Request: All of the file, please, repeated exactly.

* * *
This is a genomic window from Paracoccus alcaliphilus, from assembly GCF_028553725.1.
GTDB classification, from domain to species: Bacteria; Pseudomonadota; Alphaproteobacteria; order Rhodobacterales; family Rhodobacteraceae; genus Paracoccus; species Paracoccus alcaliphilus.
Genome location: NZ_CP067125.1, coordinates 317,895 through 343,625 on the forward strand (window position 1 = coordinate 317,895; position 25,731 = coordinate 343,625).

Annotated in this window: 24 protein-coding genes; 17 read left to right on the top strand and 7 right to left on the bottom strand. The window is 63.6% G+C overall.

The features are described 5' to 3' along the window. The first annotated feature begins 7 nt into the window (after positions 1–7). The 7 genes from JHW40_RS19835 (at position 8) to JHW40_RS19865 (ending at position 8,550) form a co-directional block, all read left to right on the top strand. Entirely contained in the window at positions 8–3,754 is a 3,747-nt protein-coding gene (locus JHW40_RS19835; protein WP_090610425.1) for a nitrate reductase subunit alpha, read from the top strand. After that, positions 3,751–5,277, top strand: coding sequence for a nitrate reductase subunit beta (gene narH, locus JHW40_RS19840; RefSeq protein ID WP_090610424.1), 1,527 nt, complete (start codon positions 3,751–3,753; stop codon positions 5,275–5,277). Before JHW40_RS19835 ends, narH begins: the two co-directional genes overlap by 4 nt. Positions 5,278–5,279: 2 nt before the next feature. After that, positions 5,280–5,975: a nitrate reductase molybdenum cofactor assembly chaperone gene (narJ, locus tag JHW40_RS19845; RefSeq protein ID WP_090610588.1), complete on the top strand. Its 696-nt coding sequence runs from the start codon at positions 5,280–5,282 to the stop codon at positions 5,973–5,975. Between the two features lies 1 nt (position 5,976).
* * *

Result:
This is a genomic window from Paracoccus alcaliphilus, from assembly GCF_028553725.1.
GTDB classification, from domain to species: Bacteria; Pseudomonadota; Alphaproteobacteria; order Rhodobacterales; family Rhodobacteraceae; genus Paracoccus; species Paracoccus alcaliphilus.
Genome location: NZ_CP067125.1, coordinates 317,895 through 343,625 on the forward strand (window position 1 = coordinate 317,895; position 25,731 = coordinate 343,625).

Annotated in this window: 24 protein-coding genes; 17 read left to right on the top strand and 7 right to left on the bottom strand. The window is 63.6% G+C overall.

The features are described 5' to 3' along the window. The first annotated feature begins 7 nt into the window (after positions 1–7). The 7 genes from JHW40_RS19835 (at position 8) to JHW40_RS19865 (ending at position 8,550) form a co-directional block, all read left to right on the top strand. Entirely contained in the window at positions 8–3,754 is a 3,747-nt protein-coding gene (locus JHW40_RS19835; protein WP_090610425.1) for a nitrate reductase subunit alpha, read from the top strand. After that, positions 3,751–5,277, top strand: coding sequence for a nitrate reductase subunit beta (gene narH, locus JHW40_RS19840; RefSeq protein ID WP_090610424.1), 1,527 nt, complete (start codon positions 3,751–3,753; stop codon positions 5,275–5,277). Before JHW40_RS19835 ends, narH begins: the two co-directional genes overlap by 4 nt. Positions 5,278–5,279: 2 nt before the next feature. After that, positions 5,280–5,975: a nitrate reductase molybdenum cofactor assembly chaperone gene (narJ, locus tag JHW40_RS19845; RefSeq protein ID WP_090610588.1), complete on the top strand. Its 696-nt coding sequence runs from the start codon at positions 5,280–5,282 to the stop codon at positions 5,973–5,975. Between the two features lies 1 nt (position 5,976).